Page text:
Current Satellite as of Sunday PM:
The speculation about a potential historic storm began on Monday, and now, six days later, it's time to finalize forecast details. Not much has changed from yesterday's thoughts, but here's where we stand:
- Forecast coverage on NECN - I will be on-air starting at 9 PM Sunday night.
- Impact will begin at the South Coast very early Monday morning, spreading north. Schools and other organziations with daytime plans Monday anywhere in Southern and Central New England are encouraged to cancel, due to tree damage, power outages, even through the interior.
- The farther inland one is, the more we'll see "pockets" of damage, but those pockets may be large and will be severe, so all should be prepared for potential several day power outages, in case your town is one of the hardest impacted.
- Link: Coastal flood inundation map for Eastern MA Coast. I suggest using 10' North Shore/Boston, 13' South Shore, 8' South Coast.
- Link: Important tips for safely using a generator.
- Link: Preparation tips for pet owners.
- Link: FEMA tips for Hurricane preparation
WIND: Wind direction will be from the east-northeast in the morning, east in the afternoon, east-southeast in the evening. Damaging wind will be the most widespread impact of this storm, causing widespread power outages for most of Southern and Central New England, and scattered outages in Northern New England. Sustained winds will be strong, particularly near the coast at 40-50 mph, but damaging wind *gusts* will penetrate far inland, as far west as the New York State border at least in pockets. Gusts begin exceeding 50 mph on the Islands and immediate coastal locales of Cape Cod, Massachusetts at about 7-8 AM - same possible on the Eastern tip of Long Island. These gusts will cause scattered power outages, and spread through the rest of far Southern New England and the far South Shore of MA by late morning to midday. Monday afternoon, damaging gusts will be ongoing through all of Southern New England, exceeding 50 mph, with 60+ mph gusts on the Cape and Island, and immediate coastal locales. The worst wind gusts will occur during late afternoon and early evening Monday, reaching 80+ mph for a few locations on the Cape and Islands, and immediate coastal locales of the far South Shore, and 70+ for many immediate coastal locales of Eastern MA. Gusts to 65+ mph are also possible along the immediate coast as far north as Portland, ME. Gusts will penetrate inland, as well, reaching 60-70 mph in pockets of interior Southern New England, 50+ mph in pockets of Southern and Central NH, Southern VT and Southern ME. This means that interior damage and outages may not be as widespread as coastlines, but where outages occur, it may take several days to restore owing to significant damage from these winds.
COASTAL FLOODING & BEACH EROSION: Some areas - like communities around the south end of Narragansett Bay - will see historic coastal flooding, with current storm surge forecasts lining up with the third worst in recent history for the Newport, RI, area and southern Narragansett Bay. The Hurricane of '38 was 11.9 feet of total water, Hurricane Carol in '54 was 8.9 feet, Sandy is forecast to be 7-8 feet, Hurricane of '44 was 5.8 feet. In Western Long Island Sound, this storm will be worse than Irene and will rival flood levels seen in Hurricane Gloria. Along the South Coast of RI and MA, this storm will rival though may fall just short of that seen in Hurricane Bob. Moderate to major flooding will occur across almost all of the South Coast, and many eastern MA beaches, especially along the South Shore. If told to evacuate, do so - we are dealing with a few high tide cycles of impact, which often leads to New England's worst coastal flood events. Waves of 30-40 feet offshore will result in 15 foot breakers (greater in some spots) which will exacerbate issues of coastal flooding - the normal concern level is 15 foot waves offshore! This also will result in severe beach erosion potential from Southern Maine southward.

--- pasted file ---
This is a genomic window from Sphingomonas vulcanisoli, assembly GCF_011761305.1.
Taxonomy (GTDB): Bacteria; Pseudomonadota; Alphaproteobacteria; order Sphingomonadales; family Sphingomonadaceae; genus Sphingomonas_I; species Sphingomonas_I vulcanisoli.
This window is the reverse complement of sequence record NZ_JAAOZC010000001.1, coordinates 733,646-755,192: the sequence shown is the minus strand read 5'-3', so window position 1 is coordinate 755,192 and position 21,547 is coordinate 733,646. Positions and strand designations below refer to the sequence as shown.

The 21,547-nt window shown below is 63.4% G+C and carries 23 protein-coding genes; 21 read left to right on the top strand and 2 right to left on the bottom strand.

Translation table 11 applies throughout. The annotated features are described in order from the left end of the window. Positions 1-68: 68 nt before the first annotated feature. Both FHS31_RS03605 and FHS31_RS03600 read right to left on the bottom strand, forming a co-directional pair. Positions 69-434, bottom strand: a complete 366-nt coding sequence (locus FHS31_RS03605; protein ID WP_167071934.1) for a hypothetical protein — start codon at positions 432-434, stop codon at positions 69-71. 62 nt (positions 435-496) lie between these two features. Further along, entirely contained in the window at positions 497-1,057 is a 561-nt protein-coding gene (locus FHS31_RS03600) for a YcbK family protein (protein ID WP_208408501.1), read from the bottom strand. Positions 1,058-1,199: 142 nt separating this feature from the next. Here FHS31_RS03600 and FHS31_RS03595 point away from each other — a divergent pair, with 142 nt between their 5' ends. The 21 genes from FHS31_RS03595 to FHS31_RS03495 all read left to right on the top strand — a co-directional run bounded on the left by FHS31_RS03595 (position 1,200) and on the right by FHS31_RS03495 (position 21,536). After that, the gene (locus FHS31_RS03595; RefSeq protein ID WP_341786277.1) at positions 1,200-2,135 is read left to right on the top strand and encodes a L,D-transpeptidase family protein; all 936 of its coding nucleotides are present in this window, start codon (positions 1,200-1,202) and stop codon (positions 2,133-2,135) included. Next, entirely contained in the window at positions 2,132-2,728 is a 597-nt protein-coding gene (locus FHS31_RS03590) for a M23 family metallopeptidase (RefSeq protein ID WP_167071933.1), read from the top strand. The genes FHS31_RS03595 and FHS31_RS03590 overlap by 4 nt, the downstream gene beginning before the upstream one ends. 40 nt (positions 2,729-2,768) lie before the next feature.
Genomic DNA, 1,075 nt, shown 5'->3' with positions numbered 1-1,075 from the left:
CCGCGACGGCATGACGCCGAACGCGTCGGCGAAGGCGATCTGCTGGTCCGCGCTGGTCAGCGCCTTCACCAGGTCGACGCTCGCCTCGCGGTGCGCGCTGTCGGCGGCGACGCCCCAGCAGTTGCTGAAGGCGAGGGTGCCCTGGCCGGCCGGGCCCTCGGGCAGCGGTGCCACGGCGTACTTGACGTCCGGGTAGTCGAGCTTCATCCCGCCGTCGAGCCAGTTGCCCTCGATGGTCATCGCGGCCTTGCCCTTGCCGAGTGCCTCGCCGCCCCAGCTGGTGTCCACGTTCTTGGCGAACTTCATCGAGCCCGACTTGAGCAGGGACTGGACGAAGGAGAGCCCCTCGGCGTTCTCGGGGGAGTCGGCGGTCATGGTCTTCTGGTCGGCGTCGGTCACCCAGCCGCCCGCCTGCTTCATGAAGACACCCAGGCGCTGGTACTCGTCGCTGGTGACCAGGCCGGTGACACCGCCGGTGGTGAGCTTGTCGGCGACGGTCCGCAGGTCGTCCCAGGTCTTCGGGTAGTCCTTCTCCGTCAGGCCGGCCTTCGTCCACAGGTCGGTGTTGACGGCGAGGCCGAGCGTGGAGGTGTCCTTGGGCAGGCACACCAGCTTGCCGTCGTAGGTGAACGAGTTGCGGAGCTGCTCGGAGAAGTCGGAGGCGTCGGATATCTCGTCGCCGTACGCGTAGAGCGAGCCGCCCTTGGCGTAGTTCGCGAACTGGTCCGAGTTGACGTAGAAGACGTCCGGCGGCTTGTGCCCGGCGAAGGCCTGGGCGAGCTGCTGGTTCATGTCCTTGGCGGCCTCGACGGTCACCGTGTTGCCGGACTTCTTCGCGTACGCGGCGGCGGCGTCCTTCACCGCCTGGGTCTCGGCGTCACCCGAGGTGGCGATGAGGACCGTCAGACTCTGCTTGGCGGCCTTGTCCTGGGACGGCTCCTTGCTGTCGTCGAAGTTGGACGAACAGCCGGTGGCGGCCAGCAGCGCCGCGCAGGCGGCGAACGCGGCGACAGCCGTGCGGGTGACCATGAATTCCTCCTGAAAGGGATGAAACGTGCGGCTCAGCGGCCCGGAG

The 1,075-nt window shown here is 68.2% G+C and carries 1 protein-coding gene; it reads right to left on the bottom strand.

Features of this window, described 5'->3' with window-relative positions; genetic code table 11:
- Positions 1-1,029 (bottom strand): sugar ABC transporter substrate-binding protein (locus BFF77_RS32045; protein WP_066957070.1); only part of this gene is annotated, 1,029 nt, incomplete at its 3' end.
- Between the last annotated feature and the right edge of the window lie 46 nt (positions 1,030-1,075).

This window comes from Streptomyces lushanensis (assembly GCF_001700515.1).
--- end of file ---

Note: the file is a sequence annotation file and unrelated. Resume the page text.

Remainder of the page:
RAIN: Flooding rain will NOT be widespread in New England, but will occur for some. For most, a 2"-3" rainfall is expected, spread over the course of Monday through Wednesday, and our ground and hydrologic system can handle that. There have been consistent indications, however, of higher amounts along the southeast facing slopes of the mountains of Maine and New Hampshire, where greater than 4" of rain may fall. A similar band of 4" rainfall totals is possible under a relatively narrow but regenerating band of rain that may develop in interior Central New England. Both of these highlighted areas may see both localized flooding of streams and small rivers, and also the potential for flooding on larger rivers due to runoff. Obviously, basement flooding is possible in all locales depending upon how your home responds to forecast rainfall amounts.